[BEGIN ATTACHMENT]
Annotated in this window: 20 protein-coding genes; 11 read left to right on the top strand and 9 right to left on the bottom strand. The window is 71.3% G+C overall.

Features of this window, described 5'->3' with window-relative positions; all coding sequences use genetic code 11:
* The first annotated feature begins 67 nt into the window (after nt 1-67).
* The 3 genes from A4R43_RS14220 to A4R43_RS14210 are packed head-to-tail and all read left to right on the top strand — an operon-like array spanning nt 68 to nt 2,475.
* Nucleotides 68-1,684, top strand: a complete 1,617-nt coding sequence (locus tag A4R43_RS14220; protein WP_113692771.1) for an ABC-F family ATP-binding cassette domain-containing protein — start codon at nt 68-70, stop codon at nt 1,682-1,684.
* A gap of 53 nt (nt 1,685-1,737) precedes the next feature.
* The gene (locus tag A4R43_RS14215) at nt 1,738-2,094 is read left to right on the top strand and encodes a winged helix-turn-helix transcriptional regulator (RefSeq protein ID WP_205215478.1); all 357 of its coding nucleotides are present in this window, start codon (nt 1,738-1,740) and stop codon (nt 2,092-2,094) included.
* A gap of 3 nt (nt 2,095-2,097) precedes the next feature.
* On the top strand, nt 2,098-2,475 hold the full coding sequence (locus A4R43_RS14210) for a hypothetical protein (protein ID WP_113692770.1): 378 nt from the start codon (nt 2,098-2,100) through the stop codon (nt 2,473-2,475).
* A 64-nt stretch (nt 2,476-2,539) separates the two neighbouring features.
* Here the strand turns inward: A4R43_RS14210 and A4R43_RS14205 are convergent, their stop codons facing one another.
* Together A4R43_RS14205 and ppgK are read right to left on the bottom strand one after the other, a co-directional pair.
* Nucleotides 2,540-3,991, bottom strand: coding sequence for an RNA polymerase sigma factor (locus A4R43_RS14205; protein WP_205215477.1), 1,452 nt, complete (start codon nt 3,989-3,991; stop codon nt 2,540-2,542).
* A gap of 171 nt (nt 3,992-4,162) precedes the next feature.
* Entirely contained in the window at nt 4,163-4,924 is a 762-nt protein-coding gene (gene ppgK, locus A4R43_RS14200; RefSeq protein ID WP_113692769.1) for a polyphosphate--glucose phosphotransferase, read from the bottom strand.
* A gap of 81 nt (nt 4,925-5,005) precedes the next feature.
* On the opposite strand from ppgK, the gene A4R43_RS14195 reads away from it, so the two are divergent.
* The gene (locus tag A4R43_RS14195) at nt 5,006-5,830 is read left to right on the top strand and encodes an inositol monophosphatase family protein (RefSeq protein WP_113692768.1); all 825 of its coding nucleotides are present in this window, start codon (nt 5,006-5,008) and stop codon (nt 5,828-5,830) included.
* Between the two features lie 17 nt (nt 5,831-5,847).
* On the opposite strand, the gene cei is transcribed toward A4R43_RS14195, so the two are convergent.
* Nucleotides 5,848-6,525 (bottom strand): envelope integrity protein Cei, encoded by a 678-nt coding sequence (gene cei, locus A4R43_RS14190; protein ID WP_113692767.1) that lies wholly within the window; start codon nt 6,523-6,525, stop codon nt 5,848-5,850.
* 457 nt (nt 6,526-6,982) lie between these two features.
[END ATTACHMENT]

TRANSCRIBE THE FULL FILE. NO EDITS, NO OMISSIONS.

Annotated in this window: 20 protein-coding genes; 11 read left to right on the top strand and 9 right to left on the bottom strand. The window is 71.3% G+C overall.

Features of this window, described 5'->3' with window-relative positions; all coding sequences use genetic code 11:
* The first annotated feature begins 67 nt into the window (after nt 1-67).
* The 3 genes from A4R43_RS14220 to A4R43_RS14210 are packed head-to-tail and all read left to right on the top strand — an operon-like array spanning nt 68 to nt 2,475.
* Nucleotides 68-1,684, top strand: a complete 1,617-nt coding sequence (locus tag A4R43_RS14220; protein WP_113692771.1) for an ABC-F family ATP-binding cassette domain-containing protein — start codon at nt 68-70, stop codon at nt 1,682-1,684.
* A gap of 53 nt (nt 1,685-1,737) precedes the next feature.
* The gene (locus tag A4R43_RS14215) at nt 1,738-2,094 is read left to right on the top strand and encodes a winged helix-turn-helix transcriptional regulator (RefSeq protein ID WP_205215478.1); all 357 of its coding nucleotides are present in this window, start codon (nt 1,738-1,740) and stop codon (nt 2,092-2,094) included.
* A gap of 3 nt (nt 2,095-2,097) precedes the next feature.
* On the top strand, nt 2,098-2,475 hold the full coding sequence (locus A4R43_RS14210) for a hypothetical protein (protein ID WP_113692770.1): 378 nt from the start codon (nt 2,098-2,100) through the stop codon (nt 2,473-2,475).
* A 64-nt stretch (nt 2,476-2,539) separates the two neighbouring features.
* Here the strand turns inward: A4R43_RS14210 and A4R43_RS14205 are convergent, their stop codons facing one another.
* Together A4R43_RS14205 and ppgK are read right to left on the bottom strand one after the other, a co-directional pair.
* Nucleotides 2,540-3,991, bottom strand: coding sequence for an RNA polymerase sigma factor (locus A4R43_RS14205; protein WP_205215477.1), 1,452 nt, complete (start codon nt 3,989-3,991; stop codon nt 2,540-2,542).
* A gap of 171 nt (nt 3,992-4,162) precedes the next feature.
* Entirely contained in the window at nt 4,163-4,924 is a 762-nt protein-coding gene (gene ppgK, locus A4R43_RS14200; RefSeq protein ID WP_113692769.1) for a polyphosphate--glucose phosphotransferase, read from the bottom strand.
* A gap of 81 nt (nt 4,925-5,005) precedes the next feature.
* On the opposite strand from ppgK, the gene A4R43_RS14195 reads away from it, so the two are divergent.
* The gene (locus tag A4R43_RS14195) at nt 5,006-5,830 is read left to right on the top strand and encodes an inositol monophosphatase family protein (RefSeq protein WP_113692768.1); all 825 of its coding nucleotides are present in this window, start codon (nt 5,006-5,008) and stop codon (nt 5,828-5,830) included.
* Between the two features lie 17 nt (nt 5,831-5,847).
* On the opposite strand, the gene cei is transcribed toward A4R43_RS14195, so the two are convergent.
* Nucleotides 5,848-6,525 (bottom strand): envelope integrity protein Cei, encoded by a 678-nt coding sequence (gene cei, locus A4R43_RS14190; protein ID WP_113692767.1) that lies wholly within the window; start codon nt 6,523-6,525, stop codon nt 5,848-5,850.
* 457 nt (nt 6,526-6,982) lie between these two features.